"Just go through (the script) and cross out a bunch of male first names and put female first names. That's all you have to do," Davis told.
Academy Award-winning actor Geena Davis says achieving gender parity on screen is simple, and it could happen overnight.
"Just go through (the script) and cross out a bunch of male first names and put female first names. That's all you have to do," Davis told the audience during a panel Saturday at AT&T's SHAPE media conference in the Los Angeles suburb of Burbank.
Davis joined fellow actor Mayim Bialik on stage at the conference to discuss how gender parity in media can create social change. The conversation revolved around the need for diversity on screen to break stereotypes and encourage young people to pursue careers they might otherwise have felt were off limits to them.
"Of course, why wouldn't we need to see people who are like us to be able to imagine what we could become?" Bialik said.
The panel was born from a study conducted by the Geena Davis Institute on Gender in Media that found women felt encouraged to pursue scientific, medical and engineering (STEM) careers because of "X-Files" character Dana Scully, an FBI agent and medical doctor. Of the women surveyed in the study, 63 percent of those working in a STEM field said Scully served as a role model for them growing up.
Bialik, who also holds a doctorate in neuroscience and recently wrapped her time playing the role of neuroscientist Amy Farrah Fowler on "The Big Bang Theory," said seeing characters like Scully on screen and having real-life mentors is crucial for young women to pursue careers in science, medicine and engineering.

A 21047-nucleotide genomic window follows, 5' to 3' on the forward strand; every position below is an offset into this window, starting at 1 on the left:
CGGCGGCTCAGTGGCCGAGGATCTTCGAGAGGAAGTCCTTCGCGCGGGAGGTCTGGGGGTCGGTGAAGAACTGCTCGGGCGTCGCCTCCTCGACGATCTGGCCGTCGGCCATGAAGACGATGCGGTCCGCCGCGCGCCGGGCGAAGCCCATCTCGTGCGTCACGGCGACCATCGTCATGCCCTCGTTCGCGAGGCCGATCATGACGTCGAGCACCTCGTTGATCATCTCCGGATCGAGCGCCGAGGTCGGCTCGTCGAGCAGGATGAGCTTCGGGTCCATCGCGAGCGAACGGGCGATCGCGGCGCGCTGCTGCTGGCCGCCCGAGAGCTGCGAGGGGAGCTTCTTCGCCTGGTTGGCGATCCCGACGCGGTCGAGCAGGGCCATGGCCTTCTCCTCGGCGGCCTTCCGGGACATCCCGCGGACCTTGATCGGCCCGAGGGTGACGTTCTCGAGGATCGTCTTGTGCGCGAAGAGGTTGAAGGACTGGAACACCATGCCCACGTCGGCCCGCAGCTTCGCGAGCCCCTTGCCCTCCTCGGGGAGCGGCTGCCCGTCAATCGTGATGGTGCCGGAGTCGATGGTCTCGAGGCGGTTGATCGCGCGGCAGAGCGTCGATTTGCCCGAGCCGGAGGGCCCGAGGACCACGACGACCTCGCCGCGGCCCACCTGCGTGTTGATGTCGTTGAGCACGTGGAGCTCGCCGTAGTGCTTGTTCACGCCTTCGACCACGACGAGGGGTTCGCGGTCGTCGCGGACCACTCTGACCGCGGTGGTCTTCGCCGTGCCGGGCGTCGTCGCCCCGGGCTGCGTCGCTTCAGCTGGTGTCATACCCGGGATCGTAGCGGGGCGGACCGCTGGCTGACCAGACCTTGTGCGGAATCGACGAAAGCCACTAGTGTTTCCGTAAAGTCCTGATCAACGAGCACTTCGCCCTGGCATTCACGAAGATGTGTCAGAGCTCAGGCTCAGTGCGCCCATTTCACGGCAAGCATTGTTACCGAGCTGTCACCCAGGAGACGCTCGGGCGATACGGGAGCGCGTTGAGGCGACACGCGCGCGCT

"I was raised in a climate where if you didn't learn things as fast as the boys, it meant that it wasn't for you," Bialik said. It's important "to have a mentor, to have someone that you can see is living the life of a scientist and also has a social life - all the things that the lone scientist in the laboratory stereotype doesn't give us."
"You're seeing the full, complicated, amazing woman living life as a scientist," Bialik said of characters like Scully and Fowler. "That's what I needed as a young girl that wasn't there for me."
This doesn't just apply for gender, either. The panelists said that all forms of diversity on screen are necessary, pointing to films like "Hidden Figures," which is about the key role a group of African-American women played in the U.S. space program, as leading the way for more complex stories on people of any gender or race.
"As much as people think Hollywood is liberal and open-minded and progressive thinking, they're doing a worse job of reflecting society than the abysmal numbers in real life," Davis said. "If we show it, it will happen in real life."
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